Tasmania is the only place we have been to in Australia where honey is marketed in the same way as it is in New Zealand. WA comes close, but still has a major packer who absorbs the bulk of commercial production. In New Zealand and Tasmania, every beekeeper is also a producer/packer, and they all market their honey with flair.
Tasmania thrives on tourism. Tourists means tourist shops – boutique shops where honey is sold at higher prices than on the ‘big island’. Everyone knows that ‘it’s all about the water’ when it comes to Boag’s Beer. The same underlying philosophy stands behind everything marketed in Tasmania – honey, cheese, chocolate, whatever. So beekeepers (deservedly) reap a better reward for their efforts.
While touring Tasmania in April, our main focus was on the scenery and the bushwalking, but we did gain some glimpses into beekeeping in Tasmania, as the photos below show. These photos are only indicative of the panache with which Taswegians present their wares, and such shops abound in the island, but also cover some aspects of beekeeping in Tasmania.
Tasmania is the only State where beekeepers have unlimited access to World Heritage Areas (in the state's north-west and west coast), and some 90 per cent of Tasmania's iconic leatherwood honey is produced in those regions. But many areas are inaccessible or existing roads are not maintained because of the downturn in the forestry industry.
The leatherwood tree is the only secure and reliable long-term source of nectar in Tasmania for beekeepers. If the Leatherwood crop fails, Tasmanian beekeepers have a lean season (we were told that this year has not been flash, with production about 50-60% of average).This reliance on Leatherwood means that beekeepers spend the Spring preparing their colonies for the leatherwood harvest, as there is little other flora that is reliable or produces commercial quantities of honey. Even the climate is not conducive to the production of other honey crops, with a delayed start to warmer weather in Spring and a cooler autumn that means an early shutdown for winter.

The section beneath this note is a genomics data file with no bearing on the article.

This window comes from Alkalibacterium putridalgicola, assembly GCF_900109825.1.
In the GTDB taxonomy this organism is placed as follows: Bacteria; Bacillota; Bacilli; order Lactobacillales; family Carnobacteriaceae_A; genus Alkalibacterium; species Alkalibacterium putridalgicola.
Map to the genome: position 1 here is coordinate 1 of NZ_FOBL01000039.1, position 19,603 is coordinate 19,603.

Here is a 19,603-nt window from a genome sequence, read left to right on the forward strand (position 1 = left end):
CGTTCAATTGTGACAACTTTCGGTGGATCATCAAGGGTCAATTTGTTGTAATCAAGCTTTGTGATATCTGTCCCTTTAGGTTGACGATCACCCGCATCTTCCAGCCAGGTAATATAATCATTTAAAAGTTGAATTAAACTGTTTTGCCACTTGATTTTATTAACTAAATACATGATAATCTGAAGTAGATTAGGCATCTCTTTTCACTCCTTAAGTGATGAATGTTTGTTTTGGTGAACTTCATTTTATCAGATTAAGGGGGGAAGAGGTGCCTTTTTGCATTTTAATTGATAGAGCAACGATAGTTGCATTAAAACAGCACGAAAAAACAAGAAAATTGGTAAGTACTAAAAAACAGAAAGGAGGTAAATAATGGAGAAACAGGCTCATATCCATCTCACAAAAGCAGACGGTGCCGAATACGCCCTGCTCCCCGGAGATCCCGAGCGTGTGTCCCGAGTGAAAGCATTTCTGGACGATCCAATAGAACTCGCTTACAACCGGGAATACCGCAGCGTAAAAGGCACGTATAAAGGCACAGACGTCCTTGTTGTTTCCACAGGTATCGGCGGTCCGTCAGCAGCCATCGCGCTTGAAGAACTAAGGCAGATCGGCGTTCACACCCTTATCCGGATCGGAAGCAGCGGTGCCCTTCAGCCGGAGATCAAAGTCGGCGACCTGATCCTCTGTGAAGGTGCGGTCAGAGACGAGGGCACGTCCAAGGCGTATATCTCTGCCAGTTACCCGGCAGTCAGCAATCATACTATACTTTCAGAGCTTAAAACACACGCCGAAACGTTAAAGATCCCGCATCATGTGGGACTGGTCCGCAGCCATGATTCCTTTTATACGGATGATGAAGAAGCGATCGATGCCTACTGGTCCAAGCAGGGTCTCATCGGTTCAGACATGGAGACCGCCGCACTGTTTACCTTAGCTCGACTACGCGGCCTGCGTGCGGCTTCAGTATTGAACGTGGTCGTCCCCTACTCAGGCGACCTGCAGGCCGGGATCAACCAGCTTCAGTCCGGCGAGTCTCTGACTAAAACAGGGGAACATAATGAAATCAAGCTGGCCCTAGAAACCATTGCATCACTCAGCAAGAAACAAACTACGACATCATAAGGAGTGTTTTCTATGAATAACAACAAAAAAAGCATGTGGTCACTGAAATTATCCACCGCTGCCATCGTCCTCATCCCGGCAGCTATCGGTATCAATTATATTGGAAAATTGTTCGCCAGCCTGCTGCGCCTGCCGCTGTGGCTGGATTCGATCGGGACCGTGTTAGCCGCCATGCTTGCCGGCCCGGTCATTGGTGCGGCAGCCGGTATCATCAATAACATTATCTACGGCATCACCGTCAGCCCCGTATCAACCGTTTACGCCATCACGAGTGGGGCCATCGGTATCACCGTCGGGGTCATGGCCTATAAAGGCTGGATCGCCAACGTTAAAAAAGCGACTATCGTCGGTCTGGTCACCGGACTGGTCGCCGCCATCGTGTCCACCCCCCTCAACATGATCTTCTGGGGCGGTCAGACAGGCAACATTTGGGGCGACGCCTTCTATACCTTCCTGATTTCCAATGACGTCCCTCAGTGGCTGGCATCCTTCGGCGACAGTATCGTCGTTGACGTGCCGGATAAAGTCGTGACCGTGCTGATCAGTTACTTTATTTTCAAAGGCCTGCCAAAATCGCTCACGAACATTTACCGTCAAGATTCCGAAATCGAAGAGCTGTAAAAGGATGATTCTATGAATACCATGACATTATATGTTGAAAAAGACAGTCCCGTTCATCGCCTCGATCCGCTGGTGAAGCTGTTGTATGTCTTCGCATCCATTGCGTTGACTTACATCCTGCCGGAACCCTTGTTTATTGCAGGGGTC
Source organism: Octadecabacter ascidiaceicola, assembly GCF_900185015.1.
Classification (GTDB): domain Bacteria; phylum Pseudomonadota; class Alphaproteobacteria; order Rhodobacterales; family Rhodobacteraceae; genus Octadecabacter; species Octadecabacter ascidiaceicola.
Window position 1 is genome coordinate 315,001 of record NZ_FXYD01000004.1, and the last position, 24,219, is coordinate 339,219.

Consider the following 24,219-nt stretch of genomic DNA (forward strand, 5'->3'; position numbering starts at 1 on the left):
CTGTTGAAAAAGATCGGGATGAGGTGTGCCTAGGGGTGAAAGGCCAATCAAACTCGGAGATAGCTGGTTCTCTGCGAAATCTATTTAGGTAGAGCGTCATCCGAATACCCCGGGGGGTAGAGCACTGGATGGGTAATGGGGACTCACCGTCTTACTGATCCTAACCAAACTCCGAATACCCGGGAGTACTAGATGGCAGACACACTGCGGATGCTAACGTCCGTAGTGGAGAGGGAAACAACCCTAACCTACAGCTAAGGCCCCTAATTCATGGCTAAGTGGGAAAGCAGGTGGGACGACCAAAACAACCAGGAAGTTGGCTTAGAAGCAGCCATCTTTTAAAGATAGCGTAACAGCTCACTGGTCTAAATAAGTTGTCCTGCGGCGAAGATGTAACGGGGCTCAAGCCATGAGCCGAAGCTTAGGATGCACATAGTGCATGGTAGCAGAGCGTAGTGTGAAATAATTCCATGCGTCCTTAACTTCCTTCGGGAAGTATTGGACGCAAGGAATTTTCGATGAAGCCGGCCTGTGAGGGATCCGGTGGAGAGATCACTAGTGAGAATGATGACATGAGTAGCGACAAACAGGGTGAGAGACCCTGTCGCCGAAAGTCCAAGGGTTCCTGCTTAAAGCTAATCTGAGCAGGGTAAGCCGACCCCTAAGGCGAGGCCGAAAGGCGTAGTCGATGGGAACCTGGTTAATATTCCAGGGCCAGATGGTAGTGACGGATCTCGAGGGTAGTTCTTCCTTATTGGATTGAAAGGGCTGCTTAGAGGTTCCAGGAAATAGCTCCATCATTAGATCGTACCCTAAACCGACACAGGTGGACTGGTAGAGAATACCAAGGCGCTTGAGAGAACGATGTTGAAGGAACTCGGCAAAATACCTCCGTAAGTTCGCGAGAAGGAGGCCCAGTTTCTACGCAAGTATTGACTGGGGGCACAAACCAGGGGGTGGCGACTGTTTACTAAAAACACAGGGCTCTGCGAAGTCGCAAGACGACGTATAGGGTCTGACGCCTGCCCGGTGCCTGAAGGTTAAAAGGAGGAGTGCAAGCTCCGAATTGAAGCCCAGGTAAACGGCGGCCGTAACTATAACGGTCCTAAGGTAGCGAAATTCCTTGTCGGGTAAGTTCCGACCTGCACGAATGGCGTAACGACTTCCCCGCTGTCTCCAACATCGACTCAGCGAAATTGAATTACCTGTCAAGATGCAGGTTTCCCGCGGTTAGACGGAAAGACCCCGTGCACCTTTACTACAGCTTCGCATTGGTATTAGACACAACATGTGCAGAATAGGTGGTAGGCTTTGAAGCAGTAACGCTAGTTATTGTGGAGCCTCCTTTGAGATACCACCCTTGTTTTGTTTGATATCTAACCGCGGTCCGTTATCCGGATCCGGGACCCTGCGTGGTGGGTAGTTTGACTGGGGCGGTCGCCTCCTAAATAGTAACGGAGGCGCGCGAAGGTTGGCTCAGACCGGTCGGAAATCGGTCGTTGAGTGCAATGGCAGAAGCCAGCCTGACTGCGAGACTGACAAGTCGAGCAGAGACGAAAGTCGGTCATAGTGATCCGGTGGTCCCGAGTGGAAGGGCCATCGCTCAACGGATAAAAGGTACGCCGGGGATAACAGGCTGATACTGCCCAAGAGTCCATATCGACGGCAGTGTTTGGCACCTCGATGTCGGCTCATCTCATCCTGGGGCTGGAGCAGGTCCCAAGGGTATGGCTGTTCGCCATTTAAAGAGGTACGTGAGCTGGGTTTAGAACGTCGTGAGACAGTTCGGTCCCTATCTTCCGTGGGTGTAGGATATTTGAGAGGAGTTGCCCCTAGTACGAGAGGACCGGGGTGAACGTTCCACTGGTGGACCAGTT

That aside, it was put to us that Tasmania is the only State in Australia where, because of the reliability of the leatherwood, beekeeping is truly migratory. The leatherwood basically starts on the 1st January, and is over by the middle of March.
All is not, however, rosy, as the beekeepers not only have to contend with access problems, but also with competition from the forestry industry, and thus the reliance on wilderness and national park areas. Indeed, the May newsletter of the Tasmanian Beekeepers’ Association contained a lengthy discussion of how Forestry Tasmania has misled the public and members of parliament with unsubstantiated and erroneous statements in their Management Plan about under-utilisation of leatherwood by Tasmanian beekeepers. Forestry Tasmania have admitted to the errors in those statements, acknowledged the statementsa were based upon unreliable information, and apologised for any harm done to the industry.
Given the reliance of mainland beekeepers on public lands (70% of our honey is produced from Eucalypts, and much of that is on public lands), we could only look with envy at a State where the public acceptance of beekeeping as an integral part of agriculture means that beekeepers are able to freely access not only National Parks, but also Wilderness and World Heritage Areas. If only the National Park authorities on the mainland could be so enlightened!
Also of interest was the lookout over the Forth Valley, where a number of interpretation boards emphasised the production of a major proportion of Australia’s vegetables, especially carrots and onions. The seed for both crops is grown in Tasmania itself, and beehives are widely used to effect pollination of both crops for seed production.
Author: Des and Jenan Cannon